What are the benefits of being an executor of a will?

What does an executor do? 

The executor of an estate is responsible for shepherding an estate through the probate process, following the instructions of the probate court (and the law) and the will to ensure a proper final administration of the decedent’s estate.  An executor usually enlists help in completing the executor duties.  Of course, people like an estate attorney and an accountant can be helpful, but there are also tools like Executor.org’s customized plan that can guide you along each step of the executor responsibilities, providing valuable advice and insights along the way.  You should at least understand your basic duties as an executor before accepting the role. 

What about my expenses and the value of my time when I serve in the executor role?

Executors don’t have to pay all of the expenses related to the estate administration themselves.  The estate’s assets cover expenses like paying the estate attorney, paying the bills at the decedent’s house before it sells, etc.  Of course, an executor needs to keep records of all of these expenses and may be asked to provide this to the probate court.  

An executor can also be compensated for the time it takes to complete the executor duties, or receive a flat fee for serving in the executor role.  But an executor does not have to take compensation if they don’t want to.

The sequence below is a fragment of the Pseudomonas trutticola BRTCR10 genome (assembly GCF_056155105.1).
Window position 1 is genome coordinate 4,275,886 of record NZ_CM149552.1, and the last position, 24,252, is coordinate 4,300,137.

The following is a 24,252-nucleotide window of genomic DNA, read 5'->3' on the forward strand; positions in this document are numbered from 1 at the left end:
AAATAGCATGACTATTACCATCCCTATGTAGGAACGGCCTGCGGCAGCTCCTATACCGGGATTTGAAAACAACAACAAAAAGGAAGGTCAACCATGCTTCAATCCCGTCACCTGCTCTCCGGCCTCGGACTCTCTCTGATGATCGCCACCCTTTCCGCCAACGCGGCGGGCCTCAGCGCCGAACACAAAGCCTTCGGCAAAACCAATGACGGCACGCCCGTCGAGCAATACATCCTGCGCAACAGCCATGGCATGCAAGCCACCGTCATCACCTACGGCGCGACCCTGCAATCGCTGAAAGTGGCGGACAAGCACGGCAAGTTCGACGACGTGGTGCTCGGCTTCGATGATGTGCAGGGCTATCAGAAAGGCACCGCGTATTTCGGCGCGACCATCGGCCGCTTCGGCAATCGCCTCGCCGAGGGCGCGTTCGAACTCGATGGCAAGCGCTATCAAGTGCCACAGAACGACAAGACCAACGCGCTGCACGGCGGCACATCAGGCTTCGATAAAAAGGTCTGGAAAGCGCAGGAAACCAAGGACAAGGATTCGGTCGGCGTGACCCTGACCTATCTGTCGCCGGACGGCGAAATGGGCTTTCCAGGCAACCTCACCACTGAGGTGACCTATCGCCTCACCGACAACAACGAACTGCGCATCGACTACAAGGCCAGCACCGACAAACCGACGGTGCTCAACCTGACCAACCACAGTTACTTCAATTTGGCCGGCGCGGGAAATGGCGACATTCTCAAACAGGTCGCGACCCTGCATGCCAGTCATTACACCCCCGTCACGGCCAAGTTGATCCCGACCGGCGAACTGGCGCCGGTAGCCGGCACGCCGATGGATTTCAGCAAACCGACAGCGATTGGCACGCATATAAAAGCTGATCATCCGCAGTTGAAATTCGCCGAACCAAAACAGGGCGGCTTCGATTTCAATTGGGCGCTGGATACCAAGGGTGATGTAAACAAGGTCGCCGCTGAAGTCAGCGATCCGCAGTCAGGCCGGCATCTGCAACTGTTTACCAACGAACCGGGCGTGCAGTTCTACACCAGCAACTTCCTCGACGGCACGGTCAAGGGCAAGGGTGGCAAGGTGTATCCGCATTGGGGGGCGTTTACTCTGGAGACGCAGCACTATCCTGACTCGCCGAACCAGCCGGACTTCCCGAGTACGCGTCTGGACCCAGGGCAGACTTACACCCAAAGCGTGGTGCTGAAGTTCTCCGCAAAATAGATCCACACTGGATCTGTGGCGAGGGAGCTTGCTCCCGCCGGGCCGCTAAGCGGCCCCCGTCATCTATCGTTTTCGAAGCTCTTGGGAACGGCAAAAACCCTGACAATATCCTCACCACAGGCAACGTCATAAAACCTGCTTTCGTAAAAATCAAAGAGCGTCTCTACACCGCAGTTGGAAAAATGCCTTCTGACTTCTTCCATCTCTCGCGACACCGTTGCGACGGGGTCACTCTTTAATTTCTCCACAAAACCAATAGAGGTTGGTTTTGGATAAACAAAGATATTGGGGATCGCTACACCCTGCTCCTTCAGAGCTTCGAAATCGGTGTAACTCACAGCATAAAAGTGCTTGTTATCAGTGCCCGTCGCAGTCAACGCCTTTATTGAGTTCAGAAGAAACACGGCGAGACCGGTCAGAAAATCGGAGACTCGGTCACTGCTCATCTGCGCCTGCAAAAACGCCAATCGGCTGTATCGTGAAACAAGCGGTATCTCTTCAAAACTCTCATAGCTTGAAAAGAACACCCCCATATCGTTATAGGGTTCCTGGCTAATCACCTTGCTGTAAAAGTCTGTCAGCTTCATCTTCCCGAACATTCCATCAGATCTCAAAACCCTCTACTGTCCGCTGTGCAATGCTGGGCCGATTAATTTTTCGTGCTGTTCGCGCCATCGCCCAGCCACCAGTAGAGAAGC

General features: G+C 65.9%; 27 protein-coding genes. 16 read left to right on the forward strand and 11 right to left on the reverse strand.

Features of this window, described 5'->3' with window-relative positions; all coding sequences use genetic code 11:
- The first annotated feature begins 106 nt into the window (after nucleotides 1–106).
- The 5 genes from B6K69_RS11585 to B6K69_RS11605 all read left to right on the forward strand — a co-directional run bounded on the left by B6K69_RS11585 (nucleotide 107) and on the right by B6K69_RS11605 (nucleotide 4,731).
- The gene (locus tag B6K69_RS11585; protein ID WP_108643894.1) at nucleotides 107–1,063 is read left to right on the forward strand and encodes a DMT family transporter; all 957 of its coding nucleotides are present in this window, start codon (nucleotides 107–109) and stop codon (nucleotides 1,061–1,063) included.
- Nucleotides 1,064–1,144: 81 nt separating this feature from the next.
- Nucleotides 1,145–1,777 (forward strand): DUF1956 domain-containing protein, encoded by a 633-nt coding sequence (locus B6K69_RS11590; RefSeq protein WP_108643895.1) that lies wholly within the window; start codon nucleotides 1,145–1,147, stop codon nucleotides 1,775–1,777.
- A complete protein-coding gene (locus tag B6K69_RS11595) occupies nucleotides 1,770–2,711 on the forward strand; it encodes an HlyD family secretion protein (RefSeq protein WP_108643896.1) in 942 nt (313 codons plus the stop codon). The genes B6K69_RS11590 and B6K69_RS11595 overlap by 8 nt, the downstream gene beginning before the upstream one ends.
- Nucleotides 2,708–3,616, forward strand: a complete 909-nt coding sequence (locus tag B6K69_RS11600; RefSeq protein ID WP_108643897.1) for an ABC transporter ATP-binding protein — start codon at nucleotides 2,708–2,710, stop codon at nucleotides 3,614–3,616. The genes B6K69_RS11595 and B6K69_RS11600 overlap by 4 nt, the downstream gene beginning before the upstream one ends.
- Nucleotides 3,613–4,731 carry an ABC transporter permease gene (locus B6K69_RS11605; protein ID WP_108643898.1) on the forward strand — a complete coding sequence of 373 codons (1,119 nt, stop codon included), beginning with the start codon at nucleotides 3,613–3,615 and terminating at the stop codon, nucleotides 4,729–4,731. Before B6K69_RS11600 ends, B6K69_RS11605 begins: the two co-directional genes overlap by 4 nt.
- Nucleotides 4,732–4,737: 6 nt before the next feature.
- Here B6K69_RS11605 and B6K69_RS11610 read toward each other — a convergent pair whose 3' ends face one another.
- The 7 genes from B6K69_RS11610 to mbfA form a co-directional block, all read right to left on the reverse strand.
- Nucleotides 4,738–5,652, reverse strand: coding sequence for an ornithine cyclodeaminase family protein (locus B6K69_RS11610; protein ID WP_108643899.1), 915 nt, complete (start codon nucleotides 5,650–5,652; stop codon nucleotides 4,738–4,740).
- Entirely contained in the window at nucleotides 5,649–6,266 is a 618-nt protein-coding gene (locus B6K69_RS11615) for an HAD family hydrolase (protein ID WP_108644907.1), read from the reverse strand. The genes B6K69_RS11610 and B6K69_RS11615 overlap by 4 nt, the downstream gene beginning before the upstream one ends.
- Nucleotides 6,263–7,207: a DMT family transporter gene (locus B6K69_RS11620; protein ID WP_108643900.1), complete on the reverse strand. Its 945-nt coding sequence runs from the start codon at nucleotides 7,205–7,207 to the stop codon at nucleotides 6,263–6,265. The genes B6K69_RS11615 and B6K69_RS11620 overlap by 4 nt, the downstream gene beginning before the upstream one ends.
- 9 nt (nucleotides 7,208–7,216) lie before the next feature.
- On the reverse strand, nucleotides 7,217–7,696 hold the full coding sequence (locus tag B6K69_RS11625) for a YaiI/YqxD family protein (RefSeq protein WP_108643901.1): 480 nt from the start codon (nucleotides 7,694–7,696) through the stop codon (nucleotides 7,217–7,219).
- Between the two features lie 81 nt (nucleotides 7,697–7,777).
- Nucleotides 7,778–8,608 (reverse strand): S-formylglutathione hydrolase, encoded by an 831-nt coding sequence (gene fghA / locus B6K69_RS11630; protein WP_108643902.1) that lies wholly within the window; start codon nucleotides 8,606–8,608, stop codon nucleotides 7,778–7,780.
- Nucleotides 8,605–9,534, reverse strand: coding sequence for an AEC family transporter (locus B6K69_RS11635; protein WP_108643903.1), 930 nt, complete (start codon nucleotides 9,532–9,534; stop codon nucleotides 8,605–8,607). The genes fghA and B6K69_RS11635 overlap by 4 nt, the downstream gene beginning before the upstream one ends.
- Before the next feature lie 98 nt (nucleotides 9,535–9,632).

So what are the benefits of being an executor of a will?

Serving in the executor role is a task many people take as a way to honor a person they cared about after they died.  For some, it is a comfort to know that they are fulfilling the wishes of the deceased.  Others serve in the executor role to be helpful. As an executor, you can help keep the process moving along if you are organized and use your time wisely.  The probate court will move at it’s own pace, but following your Executor plan can help things move forward smoothly, allowing you to both honor the deceased and help those he or she named as beneficiaries of their estate.   

Can you decline to be an executor?

But just because you are named as an executor doesn’t mean you have to accept the role.  There are many reasons someone might decline to be an executor including things like they cannot devote the time necessary, because they cannot properly grieve while serving in the role, or because they don’t feel comfortable taking on the responsibility at the time.  The decision to accept or decline the role of executor is an important one. Learn the basics, make an informed decision, then do your best to honor your loved one should you accept it.

Executor.org is designed to assist executors with every step in the executor duties.  We also provide helpful tips for assembling a great team to assist with every aspect of the estate.  An executor is never alone in the execution of their duties, and with the right people beside them, the executor can successfully complete the estate administration.